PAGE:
The generality of the attentional sensitization model of unconscious cognition
FacultiesFakultät für Ingenieurwissenschaften und Informatik
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According to classical theories of automaticity and attention (Posner & Snyder, 1975; Schneider & Shiffrin, 1977), unconscious automatic processes are insusceptible to higher level attentional influences such as intentions or task sets. Recent evidence, however, shows that the cognitive system has to be configured in a certain way for automatic processes to occur (e.g., Kiefer & Martens, 2010). The attentional sensitization model of unconscious cognition (Kiefer & Martens, 2010) suggests that automatic processes require an attentional enhancement in task-relevant pathways by prefrontal top-down signals: Automatic processes can only be initiated if the process-relevant stimulus dimension matches the active attentional set. To induce an attentional set (task set), the masked priming task is preceded by a decision task which can pertain to various cognitive domains (e.g., perceptual or semantic decision tasks). The aim of this work is to both continue an existing line of research and hence to show that the proposed model can also be applied to finer-grained processes within a cognitive domain and to extend it to further domains such as unconscious affective processing. The first two electroencephalography (EEG) studies demonstrate that even on a fine-grained perceptual level (form vs. color) a sensitization of unconscious visuo-motor processing can occur. In the third study, by means of functional magnetic resonance imaging (fMRI), the neuroanatomical correlates of unconscious visuo-motor processing are examined. The fourth experiment tested unconscious affective processing by EEG in order to extend the attentional sensitization model of unconscious cognition to further domains. The results presented in this thesis demonstrate that - in contrast to classical theories of automaticity and attention - unconscious processes can be differentially modulated by higher-level attentional influences and indicate considerable flexibility and adaptability of our cognitive system.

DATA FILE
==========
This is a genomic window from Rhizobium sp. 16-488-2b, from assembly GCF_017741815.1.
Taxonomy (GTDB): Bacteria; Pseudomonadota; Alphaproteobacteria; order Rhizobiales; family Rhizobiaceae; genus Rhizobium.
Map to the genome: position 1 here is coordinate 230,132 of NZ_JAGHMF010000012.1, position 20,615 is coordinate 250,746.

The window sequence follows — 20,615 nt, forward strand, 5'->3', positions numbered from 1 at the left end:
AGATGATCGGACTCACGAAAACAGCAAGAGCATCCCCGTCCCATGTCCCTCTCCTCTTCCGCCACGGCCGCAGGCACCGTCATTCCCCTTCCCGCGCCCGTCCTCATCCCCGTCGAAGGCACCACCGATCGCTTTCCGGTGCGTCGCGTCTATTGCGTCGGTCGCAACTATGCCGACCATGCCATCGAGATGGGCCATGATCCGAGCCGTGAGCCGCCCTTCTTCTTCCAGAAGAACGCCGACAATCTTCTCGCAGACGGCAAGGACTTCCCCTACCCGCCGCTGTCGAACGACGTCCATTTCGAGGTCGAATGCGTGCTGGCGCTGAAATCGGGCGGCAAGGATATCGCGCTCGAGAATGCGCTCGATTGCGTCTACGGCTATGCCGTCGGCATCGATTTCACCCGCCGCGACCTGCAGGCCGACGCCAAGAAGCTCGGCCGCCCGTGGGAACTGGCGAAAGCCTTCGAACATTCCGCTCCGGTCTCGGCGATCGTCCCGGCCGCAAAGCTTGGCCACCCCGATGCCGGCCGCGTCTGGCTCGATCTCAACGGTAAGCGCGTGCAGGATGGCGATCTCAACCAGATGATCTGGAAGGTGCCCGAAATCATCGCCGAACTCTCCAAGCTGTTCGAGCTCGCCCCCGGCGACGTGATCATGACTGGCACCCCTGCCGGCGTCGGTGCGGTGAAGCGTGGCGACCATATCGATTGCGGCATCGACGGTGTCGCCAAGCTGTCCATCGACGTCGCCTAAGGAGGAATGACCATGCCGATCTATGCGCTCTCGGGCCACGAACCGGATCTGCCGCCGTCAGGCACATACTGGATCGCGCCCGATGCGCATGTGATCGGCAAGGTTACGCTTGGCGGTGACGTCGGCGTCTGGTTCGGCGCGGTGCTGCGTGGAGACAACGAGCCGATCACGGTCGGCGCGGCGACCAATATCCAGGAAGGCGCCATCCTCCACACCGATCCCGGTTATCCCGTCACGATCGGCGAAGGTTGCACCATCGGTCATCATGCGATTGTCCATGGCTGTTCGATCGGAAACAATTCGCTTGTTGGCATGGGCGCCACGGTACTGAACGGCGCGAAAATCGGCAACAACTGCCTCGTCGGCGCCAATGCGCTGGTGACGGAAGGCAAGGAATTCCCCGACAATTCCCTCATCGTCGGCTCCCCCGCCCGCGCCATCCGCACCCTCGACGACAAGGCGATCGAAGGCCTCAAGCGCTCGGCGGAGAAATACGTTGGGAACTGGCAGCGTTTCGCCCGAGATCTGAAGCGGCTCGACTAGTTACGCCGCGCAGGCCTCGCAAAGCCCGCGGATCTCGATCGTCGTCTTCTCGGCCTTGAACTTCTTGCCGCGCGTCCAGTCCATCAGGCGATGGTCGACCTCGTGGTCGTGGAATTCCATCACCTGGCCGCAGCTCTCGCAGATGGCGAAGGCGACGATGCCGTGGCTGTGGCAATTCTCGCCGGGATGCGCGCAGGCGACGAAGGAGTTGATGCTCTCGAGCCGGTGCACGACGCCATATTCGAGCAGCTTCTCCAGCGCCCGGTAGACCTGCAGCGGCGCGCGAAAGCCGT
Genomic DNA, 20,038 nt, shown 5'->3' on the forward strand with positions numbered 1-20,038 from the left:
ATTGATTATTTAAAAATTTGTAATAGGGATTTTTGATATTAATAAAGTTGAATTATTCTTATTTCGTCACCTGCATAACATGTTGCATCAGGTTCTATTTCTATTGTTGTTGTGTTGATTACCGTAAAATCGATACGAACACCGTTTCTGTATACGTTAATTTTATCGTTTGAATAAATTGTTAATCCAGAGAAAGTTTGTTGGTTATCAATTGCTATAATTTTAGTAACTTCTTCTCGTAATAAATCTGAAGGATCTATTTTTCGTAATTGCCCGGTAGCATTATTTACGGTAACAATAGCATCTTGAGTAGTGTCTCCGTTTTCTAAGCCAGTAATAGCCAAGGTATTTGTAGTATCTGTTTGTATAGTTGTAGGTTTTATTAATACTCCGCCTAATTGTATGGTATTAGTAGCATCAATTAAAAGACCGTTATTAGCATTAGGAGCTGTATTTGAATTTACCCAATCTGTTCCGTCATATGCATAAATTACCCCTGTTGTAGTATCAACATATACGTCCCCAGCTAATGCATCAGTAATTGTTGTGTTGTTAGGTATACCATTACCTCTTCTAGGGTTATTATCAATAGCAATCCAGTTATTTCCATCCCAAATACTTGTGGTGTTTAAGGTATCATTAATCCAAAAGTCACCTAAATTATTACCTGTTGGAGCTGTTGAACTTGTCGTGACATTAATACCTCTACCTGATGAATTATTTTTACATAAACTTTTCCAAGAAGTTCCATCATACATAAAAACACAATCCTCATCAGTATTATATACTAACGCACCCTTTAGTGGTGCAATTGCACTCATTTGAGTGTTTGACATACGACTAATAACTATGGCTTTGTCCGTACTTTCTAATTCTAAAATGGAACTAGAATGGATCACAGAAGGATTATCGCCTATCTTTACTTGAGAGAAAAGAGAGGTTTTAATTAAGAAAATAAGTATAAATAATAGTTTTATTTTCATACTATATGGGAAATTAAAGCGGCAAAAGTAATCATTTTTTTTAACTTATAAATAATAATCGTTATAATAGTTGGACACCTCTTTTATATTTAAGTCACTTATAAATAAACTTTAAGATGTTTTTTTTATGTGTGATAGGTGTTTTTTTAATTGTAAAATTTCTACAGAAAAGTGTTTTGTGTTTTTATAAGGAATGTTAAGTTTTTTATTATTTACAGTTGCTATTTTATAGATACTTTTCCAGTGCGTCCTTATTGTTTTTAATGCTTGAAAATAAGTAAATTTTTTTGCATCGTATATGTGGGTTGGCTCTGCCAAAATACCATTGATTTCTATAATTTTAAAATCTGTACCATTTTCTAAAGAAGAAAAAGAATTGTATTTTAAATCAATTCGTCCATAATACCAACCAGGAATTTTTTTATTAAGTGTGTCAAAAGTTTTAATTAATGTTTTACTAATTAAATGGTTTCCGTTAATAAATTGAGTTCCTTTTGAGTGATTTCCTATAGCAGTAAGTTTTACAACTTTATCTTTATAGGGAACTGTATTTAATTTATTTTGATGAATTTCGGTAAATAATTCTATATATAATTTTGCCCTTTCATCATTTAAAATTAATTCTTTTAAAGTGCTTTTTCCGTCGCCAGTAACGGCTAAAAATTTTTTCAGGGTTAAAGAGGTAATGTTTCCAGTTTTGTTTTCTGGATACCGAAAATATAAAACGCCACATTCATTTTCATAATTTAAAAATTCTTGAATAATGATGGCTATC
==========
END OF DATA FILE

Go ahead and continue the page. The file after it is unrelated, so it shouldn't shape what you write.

Subject HeadingsKognition [GND]
Automatism; Psychology [MeSH]
Magnetic resonance imaging [MeSH]
Unconscious (Psychology) [MeSH]